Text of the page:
As it has for the last four quarters, Gannett’s profits rose thanks mostly to revenues from its local TV stations and continued cost cutting at its newspapers. Meanwhile, slight improvement at CareerBuilder, which had been a drag on digital revenues for over a year, pushed Gannett’s interactive segment up 8.3 percent. Company-wide digital revenues, which include the Digital Segment and all interactive revenues generated by the other business units, were $252.2 million — 9.7 percent higher in Q2 compared to the second quarter in 2009 and were almost 19 percent of total operating revenues.
Updated: Just after Gannett (NYSE: GCI) announced its Q2 earnings, it released details of its local ad partnership with Yahoo (NSDQ: YHOO). The partnership will cover a portion of display inventory at Gannett’s 81 U.S. community papers as well as the company’s local broadcasters’ websites. (Our coverage of the earnings call.)
More on digital, plus the highlights on how other Gannett units performed in Q2:
— Digital: In addition to CareerBuilder, Gannett’s digital holdings include rich media provider PointRoll, ShopLocal, Planet Discover, Schedule Star and Ripple6, which was folded into Pointroll in May. During the morning earnings call, Gannett is expected to discuss some other digital moves, such as naming a successor to Chris Saridakis, who left as chief digital officer in April to become CEO of GSI Commerce’s Marketing Services unit. During the Q1 earnings call, CEO Craig Dubow said the company planned to have a subscription plan in place for its USAT iPad app by July 5th, but the company backed off after finding that advertising sales on the app were sold out. Dubow is expected to provide an update on those plans on this morning’s call.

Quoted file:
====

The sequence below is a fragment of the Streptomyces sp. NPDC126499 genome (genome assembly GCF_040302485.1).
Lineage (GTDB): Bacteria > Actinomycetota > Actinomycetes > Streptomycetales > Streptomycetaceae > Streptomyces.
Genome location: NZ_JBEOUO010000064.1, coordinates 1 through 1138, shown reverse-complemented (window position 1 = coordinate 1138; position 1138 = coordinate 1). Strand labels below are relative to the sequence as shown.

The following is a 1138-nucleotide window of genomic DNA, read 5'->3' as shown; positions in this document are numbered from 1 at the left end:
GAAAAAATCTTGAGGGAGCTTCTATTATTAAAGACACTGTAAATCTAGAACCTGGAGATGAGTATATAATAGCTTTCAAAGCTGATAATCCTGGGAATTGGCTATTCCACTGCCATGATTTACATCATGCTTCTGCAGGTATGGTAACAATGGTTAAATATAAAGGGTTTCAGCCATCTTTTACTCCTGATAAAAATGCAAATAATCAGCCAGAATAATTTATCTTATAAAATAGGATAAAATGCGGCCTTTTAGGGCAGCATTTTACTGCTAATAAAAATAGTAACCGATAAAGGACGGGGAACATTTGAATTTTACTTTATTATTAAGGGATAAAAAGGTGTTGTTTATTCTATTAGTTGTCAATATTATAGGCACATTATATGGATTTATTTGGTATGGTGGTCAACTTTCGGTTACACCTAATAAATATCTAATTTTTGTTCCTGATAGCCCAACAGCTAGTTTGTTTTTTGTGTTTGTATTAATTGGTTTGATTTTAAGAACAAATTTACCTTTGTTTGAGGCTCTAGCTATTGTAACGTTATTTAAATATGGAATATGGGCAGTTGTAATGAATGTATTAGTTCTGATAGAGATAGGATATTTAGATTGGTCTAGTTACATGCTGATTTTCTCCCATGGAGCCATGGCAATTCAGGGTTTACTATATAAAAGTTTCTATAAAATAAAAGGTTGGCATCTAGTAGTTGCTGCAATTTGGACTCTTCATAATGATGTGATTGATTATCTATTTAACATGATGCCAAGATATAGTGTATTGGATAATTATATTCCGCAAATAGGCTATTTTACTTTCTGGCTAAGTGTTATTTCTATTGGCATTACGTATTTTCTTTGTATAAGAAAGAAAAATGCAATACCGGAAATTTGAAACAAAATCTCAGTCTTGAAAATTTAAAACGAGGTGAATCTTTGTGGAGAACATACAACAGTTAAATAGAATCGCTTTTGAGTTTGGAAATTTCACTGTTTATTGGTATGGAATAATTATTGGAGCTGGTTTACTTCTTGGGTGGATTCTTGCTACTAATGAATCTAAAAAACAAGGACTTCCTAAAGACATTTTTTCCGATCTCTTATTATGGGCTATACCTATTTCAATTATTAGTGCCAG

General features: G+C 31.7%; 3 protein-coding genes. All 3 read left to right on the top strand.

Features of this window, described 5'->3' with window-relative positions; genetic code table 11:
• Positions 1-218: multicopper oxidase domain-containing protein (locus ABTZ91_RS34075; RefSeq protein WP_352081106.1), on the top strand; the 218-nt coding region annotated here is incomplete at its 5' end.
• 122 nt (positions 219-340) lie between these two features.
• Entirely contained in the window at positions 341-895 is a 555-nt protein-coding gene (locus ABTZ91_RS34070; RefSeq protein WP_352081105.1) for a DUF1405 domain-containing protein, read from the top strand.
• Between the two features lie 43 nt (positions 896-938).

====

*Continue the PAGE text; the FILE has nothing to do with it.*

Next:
— Publishing: Gannett posted some pretty good numbers here, though it helps to keep in mind that it’s coming off the worst year for advertising since the Great Depression. With that context out of the way, operating income at the publishing unit, which includes the community papers and Gannett flagship USA Today, was up 20.8 percent over Q209. That was due to slowing revenue declines as well as $20 million in savings from mandatory, unpaid leave that staffers took in the quarter. Publishing revenues declined 6 percent and classifieds fell only 5 percent, which is a major improvement over the nearly 45 percent decline for that section last year.
— USAT: The softness in the travel industry continues to plague USAT. While automotive, retail and packaged goods categories increased spending on the newspaper in Q2, it wasn’t able to balance out travel. Paid ad pages in USAT totaled 580 compared with 602 in last year